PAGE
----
The more true part is that when my son was a baby I became obsessed with the fact that I couldn’t remember being a baby. It wasn’t that I wanted anyone to push me around in a stroller or carry me in a Baby Bjorn, but I wished I could remember what it was like. Now I know. It feels like a layer of gravity has been removed. You’re not in control and you need to hang on and trust you won’t be dropped or thrown or fallen upon. It is oddly intimate. It is very sweet. And it is wonderfully, touchingly human.

But no one wants to hear about any of that over beers.

My ACL is torn, my meniscus wasn’t left completely out of the picture, and I’m looking down the nose of surgery and months of physical therapy. In the meantime ice and ibuprofren are my constant companions. That’s the cloud. The silver lining – and it’s not as inconsequential as I would have guessed if I’d ever thought about it – is that I know what it’s like to be carried down a mountain.

Plus, after all that, I came home to find a batch of perfectly fermented kimchi waiting for me. It was as if my pre-koala self had known my post-koala self would need something bright, something spicy, something full of magical, curative powers.

korean food

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Yep, that’s me

To answer the email questions that have been pouring in from friends and colleagues – yes, that’s me. The girl with the dark hair on the left. It was the best fake dinner party I’ve ever been to.

I’m equally semi-pictured in the book The One-Block Feast: An Adventure in Food from Yard to Table by my friend and former boss Margo True. It is sitting here on my desk making me feel very lazy for not making my own beer. Or growing my own chickpeas. Or even really keeping a garden of any sort. It contains detailed instructions for keeping bees or chickens, cultivating mushrooms, and making cheese. Not to mention garden plans for four seasons and recipes for using it all. Margo’s curious nature and boundless enthusiasm for all things food comes through on every page. I imagine if I get up and follow any of the instructions I’ll feel like she’s right there beside me, cheering me on.

I won’t be doing that for awhile, though. I’m on rest and re-hab after a slight mishap on the slopes. Remember how I claimed that I’m always glad to have gone skiing? That sentiment was put to a test. I’ll tell you all about it soon – I’m still waiting for word from the doctor and to get a few pictures from fellow skiers. Cooking around here will be simple for awhile, and I will be neither making my own salt nor pressing my own olive oil any time soon.


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Sausage omelet

If you have never had a cheese omelet with a sausage patty or two tucked inside, please, do yourself a favor and go fry up some sausage patties, set them aside to drain while you whisk up an omelet, sprinkle on some cheddar, plop on the sausage, fold it up, and enjoy. This is how they make the “cheese omelet with sausage” at the Buena Vista Cafe in San Francisco (if you click on that link, beware – a very loud cable car will rumble through your computer), a fact that this friend and I discovered together one morning after a none-too-brief dip in the San Francisco Bay from the cozy base of the Dolphin Club. We needed warmth and nourishment and the Buena Vista was happy to oblige us. You may run into some tourists having too many Irish Coffees (BV proudly claims to have invented them), but their moods tend to be as jolly as the servers are sour and it’s all part of the grand experience. If you swam extra hard that morning, I recommend a shot of aquavit (one nice thing about the BV is no one blinks an eye at that breakfast beverage order – it is, actually, a suggestion on the breakfast menu); if not, the ever-filling cup of coffee is good, too. If you’re at home, roast up a few cherry tomatoes, as my clever friend did. They cut the heft of the sausage omelet quite nicely indeed.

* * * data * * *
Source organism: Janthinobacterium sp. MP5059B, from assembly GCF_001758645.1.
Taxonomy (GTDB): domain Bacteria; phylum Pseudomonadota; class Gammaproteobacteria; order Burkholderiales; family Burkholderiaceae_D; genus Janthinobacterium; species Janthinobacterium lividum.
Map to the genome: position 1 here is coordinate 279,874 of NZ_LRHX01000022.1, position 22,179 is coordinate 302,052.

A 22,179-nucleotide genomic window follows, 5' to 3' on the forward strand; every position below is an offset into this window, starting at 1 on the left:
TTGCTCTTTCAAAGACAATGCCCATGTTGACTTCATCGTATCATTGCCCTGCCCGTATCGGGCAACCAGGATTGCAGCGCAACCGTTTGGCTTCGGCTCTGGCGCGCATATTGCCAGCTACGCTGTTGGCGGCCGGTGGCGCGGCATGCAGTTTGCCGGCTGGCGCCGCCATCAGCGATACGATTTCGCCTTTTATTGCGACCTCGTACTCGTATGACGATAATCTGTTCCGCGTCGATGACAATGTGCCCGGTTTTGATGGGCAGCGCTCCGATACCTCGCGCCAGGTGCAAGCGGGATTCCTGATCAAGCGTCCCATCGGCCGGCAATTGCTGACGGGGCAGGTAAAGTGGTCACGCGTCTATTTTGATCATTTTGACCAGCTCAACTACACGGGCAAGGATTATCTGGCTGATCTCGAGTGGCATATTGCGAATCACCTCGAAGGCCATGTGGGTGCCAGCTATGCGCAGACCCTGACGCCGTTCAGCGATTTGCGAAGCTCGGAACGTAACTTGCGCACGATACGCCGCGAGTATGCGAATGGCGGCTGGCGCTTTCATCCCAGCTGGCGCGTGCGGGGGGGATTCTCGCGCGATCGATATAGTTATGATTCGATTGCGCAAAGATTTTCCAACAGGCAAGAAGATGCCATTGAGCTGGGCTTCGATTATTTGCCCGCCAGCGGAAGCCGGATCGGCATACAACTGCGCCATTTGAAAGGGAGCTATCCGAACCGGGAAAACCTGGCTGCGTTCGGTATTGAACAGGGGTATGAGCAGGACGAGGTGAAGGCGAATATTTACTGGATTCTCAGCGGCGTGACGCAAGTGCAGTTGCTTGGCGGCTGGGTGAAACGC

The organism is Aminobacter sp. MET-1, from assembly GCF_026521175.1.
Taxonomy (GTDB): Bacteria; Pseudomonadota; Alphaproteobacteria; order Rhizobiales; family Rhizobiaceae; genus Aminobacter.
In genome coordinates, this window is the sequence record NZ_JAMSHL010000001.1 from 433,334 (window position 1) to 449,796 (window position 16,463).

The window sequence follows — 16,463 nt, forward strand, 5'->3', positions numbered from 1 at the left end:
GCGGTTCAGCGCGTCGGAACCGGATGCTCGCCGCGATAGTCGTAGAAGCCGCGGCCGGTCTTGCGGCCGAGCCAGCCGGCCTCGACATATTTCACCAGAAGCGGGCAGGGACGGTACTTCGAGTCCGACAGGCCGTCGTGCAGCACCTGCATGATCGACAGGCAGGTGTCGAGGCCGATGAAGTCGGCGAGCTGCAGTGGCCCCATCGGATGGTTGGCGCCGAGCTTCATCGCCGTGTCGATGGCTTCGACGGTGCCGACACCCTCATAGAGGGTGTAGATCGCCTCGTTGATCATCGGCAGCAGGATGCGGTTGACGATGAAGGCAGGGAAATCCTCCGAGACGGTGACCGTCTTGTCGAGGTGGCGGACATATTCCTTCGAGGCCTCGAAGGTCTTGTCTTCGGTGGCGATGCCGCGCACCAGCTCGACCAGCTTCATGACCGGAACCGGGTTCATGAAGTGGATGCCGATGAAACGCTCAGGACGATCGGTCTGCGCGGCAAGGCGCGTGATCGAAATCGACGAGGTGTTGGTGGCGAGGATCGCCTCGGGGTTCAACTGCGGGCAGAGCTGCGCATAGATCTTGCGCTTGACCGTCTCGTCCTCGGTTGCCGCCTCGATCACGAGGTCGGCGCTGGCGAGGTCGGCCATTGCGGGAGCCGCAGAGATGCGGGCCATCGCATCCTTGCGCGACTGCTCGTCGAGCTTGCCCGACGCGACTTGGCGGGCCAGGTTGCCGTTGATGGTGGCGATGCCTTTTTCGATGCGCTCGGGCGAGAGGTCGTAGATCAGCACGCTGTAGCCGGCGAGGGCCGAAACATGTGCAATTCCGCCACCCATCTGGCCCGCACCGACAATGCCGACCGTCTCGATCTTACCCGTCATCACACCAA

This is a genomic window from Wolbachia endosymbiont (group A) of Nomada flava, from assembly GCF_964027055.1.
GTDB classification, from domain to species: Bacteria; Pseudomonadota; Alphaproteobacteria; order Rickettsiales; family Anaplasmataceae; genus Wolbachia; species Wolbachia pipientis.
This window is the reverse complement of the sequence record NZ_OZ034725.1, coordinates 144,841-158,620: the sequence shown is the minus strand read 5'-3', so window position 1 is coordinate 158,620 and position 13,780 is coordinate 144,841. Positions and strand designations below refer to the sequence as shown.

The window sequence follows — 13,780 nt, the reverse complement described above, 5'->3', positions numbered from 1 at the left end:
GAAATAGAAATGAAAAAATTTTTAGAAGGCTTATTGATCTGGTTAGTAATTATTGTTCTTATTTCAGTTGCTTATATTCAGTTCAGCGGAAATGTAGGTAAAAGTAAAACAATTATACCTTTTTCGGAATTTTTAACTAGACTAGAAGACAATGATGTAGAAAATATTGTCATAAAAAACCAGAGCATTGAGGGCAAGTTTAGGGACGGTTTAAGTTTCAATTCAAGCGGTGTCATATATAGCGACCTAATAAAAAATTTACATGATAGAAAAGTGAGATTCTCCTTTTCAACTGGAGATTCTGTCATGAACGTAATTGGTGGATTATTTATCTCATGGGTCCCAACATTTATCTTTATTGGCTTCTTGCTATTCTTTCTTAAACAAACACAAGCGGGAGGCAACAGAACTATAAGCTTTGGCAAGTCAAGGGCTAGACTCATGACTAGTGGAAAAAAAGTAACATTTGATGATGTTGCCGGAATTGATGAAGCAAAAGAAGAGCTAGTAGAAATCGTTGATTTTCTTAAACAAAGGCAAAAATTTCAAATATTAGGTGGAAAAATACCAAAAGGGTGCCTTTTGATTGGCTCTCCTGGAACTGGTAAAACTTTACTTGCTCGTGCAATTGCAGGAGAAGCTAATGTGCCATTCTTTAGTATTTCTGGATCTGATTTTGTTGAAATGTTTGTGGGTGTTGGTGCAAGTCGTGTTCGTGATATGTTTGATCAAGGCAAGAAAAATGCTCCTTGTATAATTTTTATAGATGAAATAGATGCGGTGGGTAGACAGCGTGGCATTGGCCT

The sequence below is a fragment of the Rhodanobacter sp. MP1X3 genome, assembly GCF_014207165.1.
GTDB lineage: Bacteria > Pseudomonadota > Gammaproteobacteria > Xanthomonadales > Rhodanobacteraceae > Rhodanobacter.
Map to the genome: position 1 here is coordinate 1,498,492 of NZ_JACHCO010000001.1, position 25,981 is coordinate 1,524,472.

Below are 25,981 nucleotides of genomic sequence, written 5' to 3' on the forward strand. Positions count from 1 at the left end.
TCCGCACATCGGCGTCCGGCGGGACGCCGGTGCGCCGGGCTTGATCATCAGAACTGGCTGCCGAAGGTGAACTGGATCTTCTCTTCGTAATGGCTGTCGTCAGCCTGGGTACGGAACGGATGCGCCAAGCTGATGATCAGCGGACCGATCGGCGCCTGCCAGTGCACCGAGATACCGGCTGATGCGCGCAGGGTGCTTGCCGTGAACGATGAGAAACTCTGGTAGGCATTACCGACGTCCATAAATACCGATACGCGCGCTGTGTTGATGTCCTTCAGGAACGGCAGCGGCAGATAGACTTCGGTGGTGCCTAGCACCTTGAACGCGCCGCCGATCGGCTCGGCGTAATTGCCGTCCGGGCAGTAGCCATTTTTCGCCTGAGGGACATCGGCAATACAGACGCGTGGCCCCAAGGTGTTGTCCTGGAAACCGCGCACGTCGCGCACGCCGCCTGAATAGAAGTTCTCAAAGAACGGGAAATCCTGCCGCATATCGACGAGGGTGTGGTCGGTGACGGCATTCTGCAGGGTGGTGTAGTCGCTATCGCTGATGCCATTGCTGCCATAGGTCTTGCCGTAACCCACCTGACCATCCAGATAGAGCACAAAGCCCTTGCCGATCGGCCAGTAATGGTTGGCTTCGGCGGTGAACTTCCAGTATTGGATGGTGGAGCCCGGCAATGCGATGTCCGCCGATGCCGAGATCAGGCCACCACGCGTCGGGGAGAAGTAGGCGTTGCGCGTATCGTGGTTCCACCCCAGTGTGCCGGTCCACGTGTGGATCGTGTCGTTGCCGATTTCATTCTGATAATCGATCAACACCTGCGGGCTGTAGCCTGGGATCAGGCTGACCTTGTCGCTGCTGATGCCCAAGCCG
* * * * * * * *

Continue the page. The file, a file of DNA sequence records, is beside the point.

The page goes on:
San Francisco

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I’ve taken some flak for the article I wrote about Dominique Crenn and her new restaurant (Atelier Crenn) in the March issue of Elle magazine. Rather, the article has received some flak. Until today. Today I received the flak in Leah Garchik’s column in the SF Chronicle.

I could take you through the life of a magazine story, but it’s too much like seeing cheap sausage being made and I’m afraid it would upset the sensibilities of my more delicate readers. Why, they would never be able to turn to the printed word with confidence again! (Did I ever tell you the one about how an editor at Sunset decided a piece shouldn’t be in the first person and so had me quoting myself in a bylined article? And that they ran it like that after I pointed out the problem? That was one for the books, I tell you!)

I could patiently explain to the people of San Francisco that, as far as New York editors are concerned, they should consider themselves lucky to be acknowledged in the pages of a national magazine at all, that in exchange for that coverage a stereotype will need to be offered up because complexity is not mass market. But the East Coast – West Coast thing has been played out in other media with greater conviction than I will ever be able to muster. I am unwilling to kill in its name.